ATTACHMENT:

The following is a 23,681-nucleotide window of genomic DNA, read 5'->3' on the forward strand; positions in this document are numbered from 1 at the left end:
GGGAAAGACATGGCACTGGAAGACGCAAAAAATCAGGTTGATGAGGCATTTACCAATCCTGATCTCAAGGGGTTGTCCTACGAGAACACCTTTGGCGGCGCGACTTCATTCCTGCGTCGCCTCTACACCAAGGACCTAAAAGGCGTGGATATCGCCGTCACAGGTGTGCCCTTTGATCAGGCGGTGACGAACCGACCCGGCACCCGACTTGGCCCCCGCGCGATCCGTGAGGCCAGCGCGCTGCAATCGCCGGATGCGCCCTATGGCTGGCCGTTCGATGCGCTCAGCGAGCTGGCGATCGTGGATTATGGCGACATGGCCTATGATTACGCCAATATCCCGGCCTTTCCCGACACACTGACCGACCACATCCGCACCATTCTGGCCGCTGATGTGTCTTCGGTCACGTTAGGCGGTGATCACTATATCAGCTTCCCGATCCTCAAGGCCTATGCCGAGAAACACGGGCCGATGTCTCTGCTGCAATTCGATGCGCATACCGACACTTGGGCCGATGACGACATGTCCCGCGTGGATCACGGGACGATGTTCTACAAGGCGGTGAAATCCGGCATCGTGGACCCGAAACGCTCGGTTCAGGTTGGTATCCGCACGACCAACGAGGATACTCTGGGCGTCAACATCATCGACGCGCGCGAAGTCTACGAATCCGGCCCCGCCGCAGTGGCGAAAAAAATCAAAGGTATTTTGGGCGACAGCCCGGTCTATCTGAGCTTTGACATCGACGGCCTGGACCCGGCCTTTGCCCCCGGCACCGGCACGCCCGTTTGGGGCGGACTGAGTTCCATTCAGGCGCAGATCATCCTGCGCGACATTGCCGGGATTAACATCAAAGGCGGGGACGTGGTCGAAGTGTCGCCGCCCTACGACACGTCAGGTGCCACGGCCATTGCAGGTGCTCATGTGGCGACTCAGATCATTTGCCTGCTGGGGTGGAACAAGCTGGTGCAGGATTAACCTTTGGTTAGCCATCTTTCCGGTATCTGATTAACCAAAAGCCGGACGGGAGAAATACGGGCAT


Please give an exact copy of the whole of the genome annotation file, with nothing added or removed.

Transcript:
The following is a 23,681-nucleotide window of genomic DNA, read 5'->3' on the forward strand; positions in this document are numbered from 1 at the left end:
GGGAAAGACATGGCACTGGAAGACGCAAAAAATCAGGTTGATGAGGCATTTACCAATCCTGATCTCAAGGGGTTGTCCTACGAGAACACCTTTGGCGGCGCGACTTCATTCCTGCGTCGCCTCTACACCAAGGACCTAAAAGGCGTGGATATCGCCGTCACAGGTGTGCCCTTTGATCAGGCGGTGACGAACCGACCCGGCACCCGACTTGGCCCCCGCGCGATCCGTGAGGCCAGCGCGCTGCAATCGCCGGATGCGCCCTATGGCTGGCCGTTCGATGCGCTCAGCGAGCTGGCGATCGTGGATTATGGCGACATGGCCTATGATTACGCCAATATCCCGGCCTTTCCCGACACACTGACCGACCACATCCGCACCATTCTGGCCGCTGATGTGTCTTCGGTCACGTTAGGCGGTGATCACTATATCAGCTTCCCGATCCTCAAGGCCTATGCCGAGAAACACGGGCCGATGTCTCTGCTGCAATTCGATGCGCATACCGACACTTGGGCCGATGACGACATGTCCCGCGTGGATCACGGGACGATGTTCTACAAGGCGGTGAAATCCGGCATCGTGGACCCGAAACGCTCGGTTCAGGTTGGTATCCGCACGACCAACGAGGATACTCTGGGCGTCAACATCATCGACGCGCGCGAAGTCTACGAATCCGGCCCCGCCGCAGTGGCGAAAAAAATCAAAGGTATTTTGGGCGACAGCCCGGTCTATCTGAGCTTTGACATCGACGGCCTGGACCCGGCCTTTGCCCCCGGCACCGGCACGCCCGTTTGGGGCGGACTGAGTTCCATTCAGGCGCAGATCATCCTGCGCGACATTGCCGGGATTAACATCAAAGGCGGGGACGTGGTCGAAGTGTCGCCGCCCTACGACACGTCAGGTGCCACGGCCATTGCAGGTGCTCATGTGGCGACTCAGATCATTTGCCTGCTGGGGTGGAACAAGCTGGTGCAGGATTAACCTTTGGTTAGCCATCTTTCCGGTATCTGATTAACCAAAAGCCGGACGGGAGAAATACGGGCAT